• Post Reply Bookmark Topic Watch Topic
  • New Topic
permaculture forums growies critters building homesteading energy monies kitchen purity ungarbage community wilderness fiber arts art permaculture artisans regional education skip experiences global resources cider press projects digital market permies.com pie forums private forums all forums
this forum made possible by our volunteer staff, including ...
master stewards:
  • Anne Miller
  • Nicole Alderman
  • Pearl Sutton
  • r ranson
stewards:
  • paul wheaton
  • Mike Haasl
  • Burra Maluca
master gardeners:
  • Greg Martin
  • jordan barton
  • Carla Burke
  • Leigh Tate
gardeners:
  • Jay Angler
  • John F Dean
  • Steve Thorn

I think I screwed up... (Culvert)

 
Posts: 1
  • Likes 1
  • Mark post as helpful
  • send pies
    Number of slices to send:
    Optional 'thank-you' note:
  • Quote
  • Report post to moderator
Hi all,

I have a ditch about 4 feet wide at the top, 2 feet wide at the bottom, and 2 feet deep. I put in a 18" double-headed plastic culvert pipe.  I had some extra topsoil, and used that to backfill the ditch. I added about 6 inches at a time, tamping each new layer. It took about 4 tons of soil.

Now, I'm afraid I made a mistake using the topsoil. I was planning on putting a couple inches of gravel on top, as vehicles will be crossing this ditch. If the topsoil will settle and pack eventually, meaning I'd need to add more gravel, I'm okay with that. Will the topsoil ever stabilize, or will this continually give me problems? I'll dig everything out and replace with gravel or fill dirt, if I have to, but not looking for extra work if it's not necessary.

Any input is greatly appreciated.
 
pollinator
Posts: 438
Location: Central Texas zone 8a, 800 chill hours 28 blessed inches of rain
86
  • Likes 2
  • Mark post as helpful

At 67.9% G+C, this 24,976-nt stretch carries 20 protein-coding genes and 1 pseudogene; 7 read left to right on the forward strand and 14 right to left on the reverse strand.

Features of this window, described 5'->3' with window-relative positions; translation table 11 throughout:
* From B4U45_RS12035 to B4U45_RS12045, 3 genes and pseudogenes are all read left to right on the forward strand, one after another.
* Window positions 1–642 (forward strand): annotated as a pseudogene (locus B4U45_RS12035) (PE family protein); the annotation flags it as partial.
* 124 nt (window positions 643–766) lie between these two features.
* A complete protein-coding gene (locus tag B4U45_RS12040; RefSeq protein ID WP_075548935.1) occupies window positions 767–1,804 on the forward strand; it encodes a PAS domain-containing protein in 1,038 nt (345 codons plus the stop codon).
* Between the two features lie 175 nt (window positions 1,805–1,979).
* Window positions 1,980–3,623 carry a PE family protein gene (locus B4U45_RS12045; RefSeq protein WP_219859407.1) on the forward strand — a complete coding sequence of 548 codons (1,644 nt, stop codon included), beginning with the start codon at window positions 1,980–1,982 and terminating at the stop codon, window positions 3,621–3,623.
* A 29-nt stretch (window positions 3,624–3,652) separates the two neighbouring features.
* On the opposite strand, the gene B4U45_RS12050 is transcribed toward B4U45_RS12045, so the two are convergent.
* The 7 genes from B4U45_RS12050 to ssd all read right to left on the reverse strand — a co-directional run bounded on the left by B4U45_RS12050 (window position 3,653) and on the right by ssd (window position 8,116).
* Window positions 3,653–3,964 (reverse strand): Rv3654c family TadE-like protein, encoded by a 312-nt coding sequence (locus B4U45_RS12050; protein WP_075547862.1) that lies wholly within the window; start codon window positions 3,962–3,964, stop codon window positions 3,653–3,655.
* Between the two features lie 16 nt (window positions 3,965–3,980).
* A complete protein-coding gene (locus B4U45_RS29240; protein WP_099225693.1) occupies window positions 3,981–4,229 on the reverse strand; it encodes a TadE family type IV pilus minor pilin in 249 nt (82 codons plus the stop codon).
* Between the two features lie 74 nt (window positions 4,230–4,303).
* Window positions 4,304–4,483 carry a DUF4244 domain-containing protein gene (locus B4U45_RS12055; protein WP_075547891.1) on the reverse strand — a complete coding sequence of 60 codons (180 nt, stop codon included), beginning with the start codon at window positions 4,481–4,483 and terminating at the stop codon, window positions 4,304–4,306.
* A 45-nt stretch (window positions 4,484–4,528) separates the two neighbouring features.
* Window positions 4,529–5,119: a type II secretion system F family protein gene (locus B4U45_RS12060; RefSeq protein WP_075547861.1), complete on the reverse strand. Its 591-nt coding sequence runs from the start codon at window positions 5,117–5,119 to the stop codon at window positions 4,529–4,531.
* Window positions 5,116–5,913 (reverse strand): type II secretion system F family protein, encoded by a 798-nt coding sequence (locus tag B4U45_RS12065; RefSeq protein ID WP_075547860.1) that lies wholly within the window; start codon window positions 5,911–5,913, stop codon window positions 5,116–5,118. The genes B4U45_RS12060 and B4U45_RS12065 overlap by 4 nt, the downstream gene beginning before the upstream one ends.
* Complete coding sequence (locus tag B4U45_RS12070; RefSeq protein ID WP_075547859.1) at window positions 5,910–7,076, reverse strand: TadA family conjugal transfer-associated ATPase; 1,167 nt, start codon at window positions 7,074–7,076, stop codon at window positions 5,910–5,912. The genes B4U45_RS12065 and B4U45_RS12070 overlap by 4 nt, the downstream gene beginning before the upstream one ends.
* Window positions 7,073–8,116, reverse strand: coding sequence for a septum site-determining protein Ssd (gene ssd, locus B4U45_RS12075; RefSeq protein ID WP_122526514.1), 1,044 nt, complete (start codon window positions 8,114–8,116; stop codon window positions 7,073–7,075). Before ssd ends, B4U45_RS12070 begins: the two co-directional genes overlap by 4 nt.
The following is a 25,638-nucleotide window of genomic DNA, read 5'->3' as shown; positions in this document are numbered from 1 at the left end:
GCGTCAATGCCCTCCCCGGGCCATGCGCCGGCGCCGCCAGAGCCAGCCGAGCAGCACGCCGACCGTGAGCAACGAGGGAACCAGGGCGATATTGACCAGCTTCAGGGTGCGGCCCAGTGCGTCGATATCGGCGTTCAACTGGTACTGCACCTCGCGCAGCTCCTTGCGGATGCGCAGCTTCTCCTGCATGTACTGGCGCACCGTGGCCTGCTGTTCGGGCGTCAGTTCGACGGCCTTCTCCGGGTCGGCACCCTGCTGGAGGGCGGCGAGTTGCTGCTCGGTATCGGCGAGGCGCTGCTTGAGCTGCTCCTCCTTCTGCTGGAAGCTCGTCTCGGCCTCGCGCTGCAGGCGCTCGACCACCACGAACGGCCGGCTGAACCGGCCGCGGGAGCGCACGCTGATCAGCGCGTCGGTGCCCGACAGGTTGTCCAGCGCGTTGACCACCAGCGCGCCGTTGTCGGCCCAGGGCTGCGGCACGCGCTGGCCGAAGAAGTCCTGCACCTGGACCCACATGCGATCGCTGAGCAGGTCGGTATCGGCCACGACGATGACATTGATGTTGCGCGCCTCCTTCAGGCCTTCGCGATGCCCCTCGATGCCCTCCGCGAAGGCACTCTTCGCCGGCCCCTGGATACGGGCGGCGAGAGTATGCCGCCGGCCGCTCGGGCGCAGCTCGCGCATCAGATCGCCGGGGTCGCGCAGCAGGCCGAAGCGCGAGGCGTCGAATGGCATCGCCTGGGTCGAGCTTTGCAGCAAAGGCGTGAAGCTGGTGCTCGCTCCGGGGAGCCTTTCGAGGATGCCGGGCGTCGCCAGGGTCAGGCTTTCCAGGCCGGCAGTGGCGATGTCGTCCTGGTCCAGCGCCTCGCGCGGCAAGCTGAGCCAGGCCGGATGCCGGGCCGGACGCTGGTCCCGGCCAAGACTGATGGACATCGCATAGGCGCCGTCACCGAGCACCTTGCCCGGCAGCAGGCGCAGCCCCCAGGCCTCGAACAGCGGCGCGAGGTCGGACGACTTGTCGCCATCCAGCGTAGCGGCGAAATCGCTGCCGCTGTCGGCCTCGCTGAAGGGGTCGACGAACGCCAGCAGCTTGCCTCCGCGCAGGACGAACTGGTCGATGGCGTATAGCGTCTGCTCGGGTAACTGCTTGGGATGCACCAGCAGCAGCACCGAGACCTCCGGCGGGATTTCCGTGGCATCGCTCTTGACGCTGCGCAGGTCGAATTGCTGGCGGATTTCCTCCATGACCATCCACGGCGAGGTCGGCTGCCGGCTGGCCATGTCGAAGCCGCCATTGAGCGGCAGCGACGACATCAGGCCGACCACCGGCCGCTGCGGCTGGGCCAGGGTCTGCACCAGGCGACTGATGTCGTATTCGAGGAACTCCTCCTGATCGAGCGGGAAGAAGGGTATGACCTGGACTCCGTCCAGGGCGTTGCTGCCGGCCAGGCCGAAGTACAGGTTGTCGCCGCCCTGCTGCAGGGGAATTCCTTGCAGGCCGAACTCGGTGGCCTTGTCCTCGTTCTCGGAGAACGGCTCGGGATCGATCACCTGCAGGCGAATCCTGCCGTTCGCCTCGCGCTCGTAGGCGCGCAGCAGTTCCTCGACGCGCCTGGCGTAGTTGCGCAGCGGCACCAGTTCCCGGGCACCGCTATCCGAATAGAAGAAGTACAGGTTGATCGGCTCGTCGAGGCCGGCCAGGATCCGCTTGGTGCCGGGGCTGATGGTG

• send pies
    Number of slices to send:
    Optional 'thank-you' note:
  • Quote
  • Report post to moderator
I may be reading this incorrectly for comprehension, but...

If you used top soil for back fill down inside the ditch to stabilize the culvert, I would be concerned with washout.  If you are doing gravel anyway and don't mind the extra effort, I would flip the two.  Gravel for the bedding.  Top soil above the pipe to hold the driveway material.  I am not sure the top soil will stablize or not.  Depends on the amount of clay content.  However, it has a better chance to stay put on top of the ground than in the ditch.  
 
Posts: 150
31
  • Likes 2
  • Mark post as helpful
  • send pies
    Number of slices to send:
    Optional 'thank-you' note:
  • Quote
  • Report post to moderator
Depends on what your "topsoil" consists of. For example, my subsoil is orange clay, and my "topsoil" is more like brown clay which will compact. If your topsoil was more of a sandy loam mix, I would have reservations with it continuing to settle or washing out. Ideally back fill with a clay based fill dirt. That said it would be hard for me to dig out a finished culvert.
 
Rocket Scientist
Posts: 4363
Location: latitude 47 N.W. montana zone 6A
1461
cat pig rocket stoves
  • Likes 2
  • Mark post as helpful
  • send pies
    Number of slices to send:
    Optional 'thank-you' note:
  • Quote
  • Report post to moderator
Yes Lane, I think you screwed up...
There's a first time for everything right!
At this point I agree with John, its already buried leave it be for a year and see what happens.
Add gravel as it settles.
 
pollinator
Posts: 1428
Location: Canadian Prairies - Zone 3b
368
  • Mark post as helpful
  • send pies
    Number of slices to send:
    Optional 'thank-you' note:
  • Quote
  • Report post to moderator
Unfortunately, topsoil is a giant sponge that expands, moves, contracts, and never really packs well. Not great road material.

As mentioned, much depends on your subsoil. If it's very sandy, you're not going to win anyway. But pure clay packs like concrete.

If the traffic is light vehicles, you may be okay. Any kind of heavy truck traffic will pound your road all to heck.

A soft road can soak up infinite volumes of gravel. Given the cost of gravel these days, it may be worth looking into geotextile. This is like mondo industrial grade landscape fabric. Put this down before adding gravel, and at least it won't mix in.
 
pollinator
Posts: 1927
Location: Bendigo , Australia
127
dog gear plumbing earthworks bee building homestead
  • Mark post as helpful
  • send pies
    Number of slices to send:
    Optional 'thank-you' note:
  • Quote
  • Report post to moderator
A photo is worth a thousand words! Can you load up one?
 
Evildoers! Eat my justice! And this tiny ad's justice too!
Greenhouse of the Future ebook - now free for a while
https://permies.com/goodies/greenhouse
reply
    Bookmark Topic Watch Topic
  • New Topic